Incidentally, Clarinda, Iowa will soon begin construction on the Glenn Miller Museum.


From the website of public radio station WICN:

"Chosen as the title for (Cole) Porter’s 1946 film biography, 'Night and Day' may be Porter’s most famous song. However, as with so many musicians, his most popular creation began to plague him. William Hyland in his book The Song Has Ended said, "Porter later cursed 'Night and Day.' It haunted him wherever he went because every subsequent song was compared to it." But with its explicit passion, driving rhythm and unusual harmonic changes, 'Night and Day' continues to be a favorite of instrumentalists and vocalists and is one of the most covered jazz standards. Recordings by the Eddy Duchin Orchestra, Charlie Barnet, Frank Sinatra and Bing Crosby reached the pop charts, and two of those, by Duchin and Sinatra, would make second appearances as reissues. Sinatra recorded the song many times and called it a 'standard classic.' Noted lyricist Alan Jay Lerner gave Porter the ultimate accolade, 'Cole was the only composer and lyric writer in the entire musical world who ever knew how to write a passionate song. To this day, that’s the truth. Everybody else could – when we’re fortunate – write a tender song or a romantic song or a wistful song or a nostalgic song, but only Cole could write passion'."

Here is the title song of Chicago's big band album.

Time for our closing number.

David Miller, a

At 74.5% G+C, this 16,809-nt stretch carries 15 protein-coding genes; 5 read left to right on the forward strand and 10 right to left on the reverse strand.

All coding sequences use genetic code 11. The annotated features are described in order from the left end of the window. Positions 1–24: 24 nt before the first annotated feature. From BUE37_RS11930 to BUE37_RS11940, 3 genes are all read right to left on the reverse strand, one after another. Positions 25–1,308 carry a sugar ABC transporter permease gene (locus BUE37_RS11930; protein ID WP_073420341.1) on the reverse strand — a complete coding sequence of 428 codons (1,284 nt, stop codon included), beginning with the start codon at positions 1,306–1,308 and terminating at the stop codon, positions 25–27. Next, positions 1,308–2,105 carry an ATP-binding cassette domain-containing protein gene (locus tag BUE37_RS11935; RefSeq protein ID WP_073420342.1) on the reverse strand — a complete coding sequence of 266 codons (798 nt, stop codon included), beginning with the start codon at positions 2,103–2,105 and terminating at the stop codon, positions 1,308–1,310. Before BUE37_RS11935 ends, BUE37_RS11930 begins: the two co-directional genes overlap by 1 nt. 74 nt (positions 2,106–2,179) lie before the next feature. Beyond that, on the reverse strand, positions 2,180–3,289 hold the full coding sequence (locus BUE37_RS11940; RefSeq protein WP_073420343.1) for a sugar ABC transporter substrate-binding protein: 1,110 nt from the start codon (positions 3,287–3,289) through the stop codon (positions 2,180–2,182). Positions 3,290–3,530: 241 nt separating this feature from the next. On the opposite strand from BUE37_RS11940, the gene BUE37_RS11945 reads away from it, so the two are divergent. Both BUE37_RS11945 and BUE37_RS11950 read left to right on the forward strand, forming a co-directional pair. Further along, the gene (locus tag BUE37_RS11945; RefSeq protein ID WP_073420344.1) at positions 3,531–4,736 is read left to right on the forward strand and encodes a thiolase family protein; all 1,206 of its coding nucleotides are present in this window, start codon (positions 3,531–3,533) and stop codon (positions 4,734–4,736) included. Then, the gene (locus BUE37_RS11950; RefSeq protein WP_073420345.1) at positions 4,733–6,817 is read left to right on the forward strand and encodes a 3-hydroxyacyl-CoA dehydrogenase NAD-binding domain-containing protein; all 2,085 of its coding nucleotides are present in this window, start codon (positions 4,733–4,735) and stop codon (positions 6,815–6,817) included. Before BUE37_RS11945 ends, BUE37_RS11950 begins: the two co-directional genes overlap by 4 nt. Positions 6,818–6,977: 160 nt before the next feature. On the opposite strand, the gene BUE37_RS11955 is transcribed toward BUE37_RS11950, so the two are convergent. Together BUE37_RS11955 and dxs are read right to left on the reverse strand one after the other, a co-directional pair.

professional swing fan and radio host told National Public Radio during a 2000 interview that one of Glenn Miller’s most memorable and famous pieces featured a saxophone face-off midway and was built on a “simple understandable riff, exquisite, but simple.”  Listen to it once, Miller told NPR, and you would never forget it.

Joe Garland, who was black, is credited with writing the piece, but it is difficult to pin down who wrote what back in those days because people were not diligent about getting copyrights. We do know that black writers had little choice but to solicit white band leaders.

Garland first pitched this soon-to-be classic to famous bandleader Artie Shaw. Shaw turned it down because it was six minutes long (Artie, who gave us Begin the Beguine couldn’t chop it down?) and wouldn’t fit on one side of a 78 rpm.

Bad move, Artie. He could have used the money made off this big hit to pay for some of those high-priced wives he had.

Joe Garland then went to the Glen Island Casino to attempt to sell Glenn Miller. The famous bandleader thought the composition had potential. He built in the famed false ending. Dancers loved it. How did the band know when to move from playing so softly, so softly, so softly, to playing fast and loud again? Miller would watch the dancers on the floor. When they were getting tired, he’d cue the drummer who would hit a cowbell, cueing the rest of the band that on the next turn….BLAST AWAY!

Good night, everyone.

Sleep well.

And have a great weekend!


By the way.

Feel free to move the furniture.

And get down!

Who's the lovin' daddy with the beautiful eyes
What a pair o' lips, I'd like to try 'em for size
I'll just tell him, "Baby, won't you swing it with me"
Hope he tells me maybe, what a wing it will be
So, I said politely "Darlin' may I intrude"
He said "Don't keep me waitin' when I'm…